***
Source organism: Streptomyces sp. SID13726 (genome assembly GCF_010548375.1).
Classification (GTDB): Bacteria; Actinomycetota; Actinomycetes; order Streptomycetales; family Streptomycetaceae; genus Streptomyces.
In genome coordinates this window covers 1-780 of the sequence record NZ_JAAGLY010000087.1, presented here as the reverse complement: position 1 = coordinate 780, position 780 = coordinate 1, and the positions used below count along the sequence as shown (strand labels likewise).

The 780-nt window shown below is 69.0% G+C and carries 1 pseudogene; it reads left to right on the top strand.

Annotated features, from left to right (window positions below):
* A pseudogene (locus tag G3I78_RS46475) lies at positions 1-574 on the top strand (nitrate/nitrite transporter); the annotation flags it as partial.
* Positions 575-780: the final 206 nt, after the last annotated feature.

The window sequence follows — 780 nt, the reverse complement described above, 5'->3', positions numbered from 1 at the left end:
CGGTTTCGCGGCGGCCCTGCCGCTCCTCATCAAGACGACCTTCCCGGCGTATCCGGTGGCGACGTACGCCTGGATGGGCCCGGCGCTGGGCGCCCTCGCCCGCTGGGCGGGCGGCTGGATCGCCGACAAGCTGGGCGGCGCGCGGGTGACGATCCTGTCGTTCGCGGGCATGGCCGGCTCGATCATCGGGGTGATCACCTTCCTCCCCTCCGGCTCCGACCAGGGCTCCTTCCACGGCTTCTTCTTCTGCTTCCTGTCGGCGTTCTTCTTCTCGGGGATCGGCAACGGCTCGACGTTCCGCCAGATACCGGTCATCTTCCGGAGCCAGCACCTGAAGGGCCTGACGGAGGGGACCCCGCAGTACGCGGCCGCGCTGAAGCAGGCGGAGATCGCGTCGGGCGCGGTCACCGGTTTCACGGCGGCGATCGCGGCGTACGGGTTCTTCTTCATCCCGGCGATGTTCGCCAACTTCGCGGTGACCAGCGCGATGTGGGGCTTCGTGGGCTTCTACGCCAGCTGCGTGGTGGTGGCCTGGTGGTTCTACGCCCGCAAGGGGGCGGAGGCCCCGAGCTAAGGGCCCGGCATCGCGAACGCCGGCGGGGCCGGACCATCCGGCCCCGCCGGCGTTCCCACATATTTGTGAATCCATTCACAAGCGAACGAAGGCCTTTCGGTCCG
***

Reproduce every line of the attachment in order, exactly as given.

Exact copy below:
Source organism: Streptomyces sp. SID13726 (genome assembly GCF_010548375.1).
Classification (GTDB): Bacteria; Actinomycetota; Actinomycetes; order Streptomycetales; family Streptomycetaceae; genus Streptomyces.
In genome coordinates this window covers 1-780 of the sequence record NZ_JAAGLY010000087.1, presented here as the reverse complement: position 1 = coordinate 780, position 780 = coordinate 1, and the positions used below count along the sequence as shown (strand labels likewise).

The 780-nt window shown below is 69.0% G+C and carries 1 pseudogene; it reads left to right on the top strand.

Annotated features, from left to right (window positions below):
* A pseudogene (locus tag G3I78_RS46475) lies at positions 1-574 on the top strand (nitrate/nitrite transporter); the annotation flags it as partial.
* Positions 575-780: the final 206 nt, after the last annotated feature.

The window sequence follows — 780 nt, the reverse complement described above, 5'->3', positions numbered from 1 at the left end:
CGGTTTCGCGGCGGCCCTGCCGCTCCTCATCAAGACGACCTTCCCGGCGTATCCGGTGGCGACGTACGCCTGGATGGGCCCGGCGCTGGGCGCCCTCGCCCGCTGGGCGGGCGGCTGGATCGCCGACAAGCTGGGCGGCGCGCGGGTGACGATCCTGTCGTTCGCGGGCATGGCCGGCTCGATCATCGGGGTGATCACCTTCCTCCCCTCCGGCTCCGACCAGGGCTCCTTCCACGGCTTCTTCTTCTGCTTCCTGTCGGCGTTCTTCTTCTCGGGGATCGGCAACGGCTCGACGTTCCGCCAGATACCGGTCATCTTCCGGAGCCAGCACCTGAAGGGCCTGACGGAGGGGACCCCGCAGTACGCGGCCGCGCTGAAGCAGGCGGAGATCGCGTCGGGCGCGGTCACCGGTTTCACGGCGGCGATCGCGGCGTACGGGTTCTTCTTCATCCCGGCGATGTTCGCCAACTTCGCGGTGACCAGCGCGATGTGGGGCTTCGTGGGCTTCTACGCCAGCTGCGTGGTGGTGGCCTGGTGGTTCTACGCCCGCAAGGGGGCGGAGGCCCCGAGCTAAGGGCCCGGCATCGCGAACGCCGGCGGGGCCGGACCATCCGGCCCCGCCGGCGTTCCCACATATTTGTGAATCCATTCACAAGCGAACGAAGGCCTTTCGGTCCG